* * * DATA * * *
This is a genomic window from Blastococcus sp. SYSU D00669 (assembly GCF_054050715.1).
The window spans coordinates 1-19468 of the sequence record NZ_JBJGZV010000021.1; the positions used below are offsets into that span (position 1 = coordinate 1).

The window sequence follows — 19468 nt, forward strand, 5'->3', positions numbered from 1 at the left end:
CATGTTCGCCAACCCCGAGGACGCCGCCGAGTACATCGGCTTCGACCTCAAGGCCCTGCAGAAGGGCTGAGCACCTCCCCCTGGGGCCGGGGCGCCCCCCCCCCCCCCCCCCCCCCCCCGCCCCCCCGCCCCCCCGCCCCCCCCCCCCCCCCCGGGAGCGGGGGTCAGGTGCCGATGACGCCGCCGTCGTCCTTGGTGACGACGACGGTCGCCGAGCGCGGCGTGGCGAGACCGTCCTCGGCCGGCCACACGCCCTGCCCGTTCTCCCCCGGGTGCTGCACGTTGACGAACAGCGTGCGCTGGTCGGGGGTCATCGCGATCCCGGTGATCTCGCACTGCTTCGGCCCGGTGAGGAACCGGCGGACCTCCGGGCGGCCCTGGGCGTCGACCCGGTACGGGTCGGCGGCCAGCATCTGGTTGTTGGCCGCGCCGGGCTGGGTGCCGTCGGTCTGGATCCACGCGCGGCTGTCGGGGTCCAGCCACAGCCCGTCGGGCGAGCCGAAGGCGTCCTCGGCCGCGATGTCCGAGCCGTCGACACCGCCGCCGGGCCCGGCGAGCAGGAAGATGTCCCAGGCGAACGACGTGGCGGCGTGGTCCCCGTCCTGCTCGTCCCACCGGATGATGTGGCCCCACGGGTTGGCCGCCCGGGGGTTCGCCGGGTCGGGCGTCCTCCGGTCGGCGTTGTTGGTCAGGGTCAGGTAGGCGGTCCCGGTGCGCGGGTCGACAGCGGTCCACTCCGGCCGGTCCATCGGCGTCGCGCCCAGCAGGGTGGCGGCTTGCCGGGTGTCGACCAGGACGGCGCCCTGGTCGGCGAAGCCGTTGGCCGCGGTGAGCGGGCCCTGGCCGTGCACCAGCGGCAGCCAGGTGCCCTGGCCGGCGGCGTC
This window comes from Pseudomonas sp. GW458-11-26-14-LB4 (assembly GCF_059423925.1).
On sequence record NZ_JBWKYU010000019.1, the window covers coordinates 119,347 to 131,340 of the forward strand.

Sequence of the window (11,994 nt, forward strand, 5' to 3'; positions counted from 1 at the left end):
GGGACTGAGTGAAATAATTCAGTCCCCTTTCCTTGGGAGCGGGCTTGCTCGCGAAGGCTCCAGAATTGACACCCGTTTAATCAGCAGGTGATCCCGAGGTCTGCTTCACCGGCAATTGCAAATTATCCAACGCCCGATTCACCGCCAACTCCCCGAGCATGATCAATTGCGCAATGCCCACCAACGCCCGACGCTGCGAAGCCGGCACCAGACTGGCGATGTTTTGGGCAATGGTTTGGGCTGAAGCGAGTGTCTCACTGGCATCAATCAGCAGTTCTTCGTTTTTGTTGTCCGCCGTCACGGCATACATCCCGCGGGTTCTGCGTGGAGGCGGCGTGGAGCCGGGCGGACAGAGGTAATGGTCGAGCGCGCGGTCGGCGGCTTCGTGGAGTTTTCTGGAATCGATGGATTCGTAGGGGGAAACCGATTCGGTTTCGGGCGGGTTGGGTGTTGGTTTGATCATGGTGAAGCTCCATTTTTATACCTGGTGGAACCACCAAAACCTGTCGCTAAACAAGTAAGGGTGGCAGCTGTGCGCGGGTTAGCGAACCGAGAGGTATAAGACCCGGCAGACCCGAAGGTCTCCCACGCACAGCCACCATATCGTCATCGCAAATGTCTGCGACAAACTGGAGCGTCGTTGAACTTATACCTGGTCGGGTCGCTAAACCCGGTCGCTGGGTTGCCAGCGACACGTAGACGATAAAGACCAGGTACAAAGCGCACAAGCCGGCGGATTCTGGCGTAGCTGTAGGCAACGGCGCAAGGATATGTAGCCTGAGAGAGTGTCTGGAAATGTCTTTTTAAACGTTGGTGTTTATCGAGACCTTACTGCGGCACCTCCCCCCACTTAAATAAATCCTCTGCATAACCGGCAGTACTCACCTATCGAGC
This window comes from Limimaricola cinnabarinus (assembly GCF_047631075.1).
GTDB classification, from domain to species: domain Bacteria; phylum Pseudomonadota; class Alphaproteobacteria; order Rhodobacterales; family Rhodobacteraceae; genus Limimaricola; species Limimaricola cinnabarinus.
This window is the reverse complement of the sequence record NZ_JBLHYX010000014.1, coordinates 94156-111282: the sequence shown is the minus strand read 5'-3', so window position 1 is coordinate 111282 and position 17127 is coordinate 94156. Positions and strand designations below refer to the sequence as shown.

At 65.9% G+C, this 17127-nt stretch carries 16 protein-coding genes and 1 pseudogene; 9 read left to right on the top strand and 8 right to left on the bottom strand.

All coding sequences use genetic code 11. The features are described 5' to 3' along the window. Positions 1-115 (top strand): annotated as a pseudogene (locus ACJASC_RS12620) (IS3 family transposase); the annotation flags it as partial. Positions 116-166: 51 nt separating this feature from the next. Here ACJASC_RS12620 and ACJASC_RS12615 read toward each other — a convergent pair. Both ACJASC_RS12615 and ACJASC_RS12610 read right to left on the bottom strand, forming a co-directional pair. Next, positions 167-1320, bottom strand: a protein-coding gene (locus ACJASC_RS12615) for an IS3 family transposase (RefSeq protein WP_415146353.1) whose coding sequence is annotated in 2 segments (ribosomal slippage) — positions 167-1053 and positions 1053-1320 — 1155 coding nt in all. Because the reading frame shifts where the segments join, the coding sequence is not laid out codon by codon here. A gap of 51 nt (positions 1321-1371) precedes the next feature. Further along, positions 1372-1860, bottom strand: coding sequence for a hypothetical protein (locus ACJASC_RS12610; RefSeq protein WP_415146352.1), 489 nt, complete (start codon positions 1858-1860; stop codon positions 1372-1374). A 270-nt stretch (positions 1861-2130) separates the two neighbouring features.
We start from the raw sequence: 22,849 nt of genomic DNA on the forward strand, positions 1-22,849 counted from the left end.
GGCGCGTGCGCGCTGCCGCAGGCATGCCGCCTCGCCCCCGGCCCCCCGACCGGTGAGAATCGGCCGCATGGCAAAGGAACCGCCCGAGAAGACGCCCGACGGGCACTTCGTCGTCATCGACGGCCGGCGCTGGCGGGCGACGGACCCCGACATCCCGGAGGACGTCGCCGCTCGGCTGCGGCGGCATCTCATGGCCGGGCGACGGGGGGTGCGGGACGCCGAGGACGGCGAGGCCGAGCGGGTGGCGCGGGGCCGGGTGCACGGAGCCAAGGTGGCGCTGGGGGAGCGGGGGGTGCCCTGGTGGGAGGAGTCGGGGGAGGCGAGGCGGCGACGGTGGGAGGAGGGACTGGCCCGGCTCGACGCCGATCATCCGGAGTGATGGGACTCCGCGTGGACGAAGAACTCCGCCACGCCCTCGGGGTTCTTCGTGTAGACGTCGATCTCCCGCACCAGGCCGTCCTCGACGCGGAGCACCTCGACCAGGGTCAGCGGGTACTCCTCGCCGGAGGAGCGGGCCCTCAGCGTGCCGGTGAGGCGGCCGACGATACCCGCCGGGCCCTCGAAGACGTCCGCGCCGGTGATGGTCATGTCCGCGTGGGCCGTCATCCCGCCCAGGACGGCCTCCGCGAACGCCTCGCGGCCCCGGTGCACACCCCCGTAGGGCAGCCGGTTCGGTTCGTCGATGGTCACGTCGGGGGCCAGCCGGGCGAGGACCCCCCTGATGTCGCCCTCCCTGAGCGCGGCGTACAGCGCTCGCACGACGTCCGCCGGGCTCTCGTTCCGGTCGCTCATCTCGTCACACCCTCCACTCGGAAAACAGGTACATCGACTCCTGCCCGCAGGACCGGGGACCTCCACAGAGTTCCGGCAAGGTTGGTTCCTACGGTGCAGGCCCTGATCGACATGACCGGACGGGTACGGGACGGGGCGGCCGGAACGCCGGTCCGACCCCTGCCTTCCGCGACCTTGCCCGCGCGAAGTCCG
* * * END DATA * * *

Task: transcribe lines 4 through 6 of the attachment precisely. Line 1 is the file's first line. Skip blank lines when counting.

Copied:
CATGTTCGCCAACCCCGAGGACGCCGCCGAGTACATCGGCTTCGACCTCAAGGCCCTGCAGAAGGGCTGAGCACCTCCCCCTGGGGCCGGGGCGCCCCCCCCCCCCCCCCCCCCCCCCCGCCCCCCCGCCCCCCCGCCCCCCCCCCCCCCCCCGGGAGCGGGGGTCAGGTGCCGATGACGCCGCCGTCGTCCTTGGTGACGACGACGGTCGCCGAGCGCGGCGTGGCGAGACCGTCCTCGGCCGGCCACACGCCCTGCCCGTTCTCCCCCGGGTGCTGCACGTTGACGAACAGCGTGCGCTGGTCGGGGGTCATCGCGATCCCGGTGATCTCGCACTGCTTCGGCCCGGTGAGGAACCGGCGGACCTCCGGGCGGCCCTGGGCGTCGACCCGGTACGGGTCGGCGGCCAGCATCTGGTTGTTGGCCGCGCCGGGCTGGGTGCCGTCGGTCTGGATCCACGCGCGGCTGTCGGGGTCCAGCCACAGCCCGTCGGGCGAGCCGAAGGCGTCCTCGGCCGCGATGTCCGAGCCGTCGACACCGCCGCCGGGCCCGGCGAGCAGGAAGATGTCCCAGGCGAACGACGTGGCGGCGTGGTCCCCGTCCTGCTCGTCCCACCGGATGATGTGGCCCCACGGGTTGGCCGCCCGGGGGTTCGCCGGGTCGGGCGTCCTCCGGTCGGCGTTGTTGGTCAGGGTCAGGTAGGCGGTCCCGGTGCGCGGGTCGACAGCGGTCCACTCCGGCCGGTCCATCGGCGTCGCGCCCAGCAGGGTGGCGGCTTGCCGGGTGTCGACCAGGACGGCGCCCTGGTCGGCGAAGCCGTTGGCCGCGGTGAGCGGGCCCTGGCCGTGCACCAGCGGCAGCCAGGTGCCCTGGCCGGCGGCGTC
This window comes from Pseudomonas sp. GW458-11-26-14-LB4 (assembly GCF_059423925.1).
On sequence record NZ_JBWKYU010000019.1, the window covers coordinates 119,347 to 131,340 of the forward strand.